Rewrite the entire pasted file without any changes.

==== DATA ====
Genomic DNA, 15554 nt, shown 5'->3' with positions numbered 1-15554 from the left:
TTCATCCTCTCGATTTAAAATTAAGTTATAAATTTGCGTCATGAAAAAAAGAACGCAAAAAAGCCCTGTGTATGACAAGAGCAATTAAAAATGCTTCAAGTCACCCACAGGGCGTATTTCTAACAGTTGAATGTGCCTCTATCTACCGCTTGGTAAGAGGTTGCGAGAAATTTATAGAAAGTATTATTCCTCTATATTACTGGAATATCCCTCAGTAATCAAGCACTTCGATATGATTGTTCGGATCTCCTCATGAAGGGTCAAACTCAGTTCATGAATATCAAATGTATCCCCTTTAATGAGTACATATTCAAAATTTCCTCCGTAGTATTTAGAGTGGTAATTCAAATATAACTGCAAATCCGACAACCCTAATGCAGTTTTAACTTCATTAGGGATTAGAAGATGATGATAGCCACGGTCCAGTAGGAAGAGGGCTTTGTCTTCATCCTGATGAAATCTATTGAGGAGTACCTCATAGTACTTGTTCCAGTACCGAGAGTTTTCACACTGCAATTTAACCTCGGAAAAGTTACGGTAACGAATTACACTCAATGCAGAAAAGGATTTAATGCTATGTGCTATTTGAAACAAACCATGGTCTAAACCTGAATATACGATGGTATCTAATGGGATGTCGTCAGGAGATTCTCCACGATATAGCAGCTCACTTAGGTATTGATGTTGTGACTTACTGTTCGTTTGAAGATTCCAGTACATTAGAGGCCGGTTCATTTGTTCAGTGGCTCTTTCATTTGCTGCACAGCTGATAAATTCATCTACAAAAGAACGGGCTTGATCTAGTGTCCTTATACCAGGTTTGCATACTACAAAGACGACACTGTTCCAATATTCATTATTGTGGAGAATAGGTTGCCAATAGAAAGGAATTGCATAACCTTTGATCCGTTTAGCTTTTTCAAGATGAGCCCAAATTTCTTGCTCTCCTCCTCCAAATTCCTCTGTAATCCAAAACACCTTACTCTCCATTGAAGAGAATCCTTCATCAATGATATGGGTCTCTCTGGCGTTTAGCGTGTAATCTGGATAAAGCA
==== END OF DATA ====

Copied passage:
Genomic DNA, 15554 nt, shown 5'->3' with positions numbered 1-15554 from the left:
TTCATCCTCTCGATTTAAAATTAAGTTATAAATTTGCGTCATGAAAAAAAGAACGCAAAAAAGCCCTGTGTATGACAAGAGCAATTAAAAATGCTTCAAGTCACCCACAGGGCGTATTTCTAACAGTTGAATGTGCCTCTATCTACCGCTTGGTAAGAGGTTGCGAGAAATTTATAGAAAGTATTATTCCTCTATATTACTGGAATATCCCTCAGTAATCAAGCACTTCGATATGATTGTTCGGATCTCCTCATGAAGGGTCAAACTCAGTTCATGAATATCAAATGTATCCCCTTTAATGAGTACATATTCAAAATTTCCTCCGTAGTATTTAGAGTGGTAATTCAAATATAACTGCAAATCCGACAACCCTAATGCAGTTTTAACTTCATTAGGGATTAGAAGATGATGATAGCCACGGTCCAGTAGGAAGAGGGCTTTGTCTTCATCCTGATGAAATCTATTGAGGAGTACCTCATAGTACTTGTTCCAGTACCGAGAGTTTTCACACTGCAATTTAACCTCGGAAAAGTTACGGTAACGAATTACACTCAATGCAGAAAAGGATTTAATGCTATGTGCTATTTGAAACAAACCATGGTCTAAACCTGAATATACGATGGTATCTAATGGGATGTCGTCAGGAGATTCTCCACGATATAGCAGCTCACTTAGGTATTGATGTTGTGACTTACTGTTCGTTTGAAGATTCCAGTACATTAGAGGCCGGTTCATTTGTTCAGTGGCTCTTTCATTTGCTGCACAGCTGATAAATTCATCTACAAAAGAACGGGCTTGATCTAGTGTCCTTATACCAGGTTTGCATACTACAAAGACGACACTGTTCCAATATTCATTATTGTGGAGAATAGGTTGCCAATAGAAAGGAATTGCATAACCTTTGATCCGTTTAGCTTTTTCAAGATGAGCCCAAATTTCTTGCTCTCCTCCTCCAAATTCCTCTGTAATCCAAAACACCTTACTCTCCATTGAAGAGAATCCTTCATCAATGATATGGGTCTCTCTGGCGTTTAGCGTGTAATCTGGATAAAGCA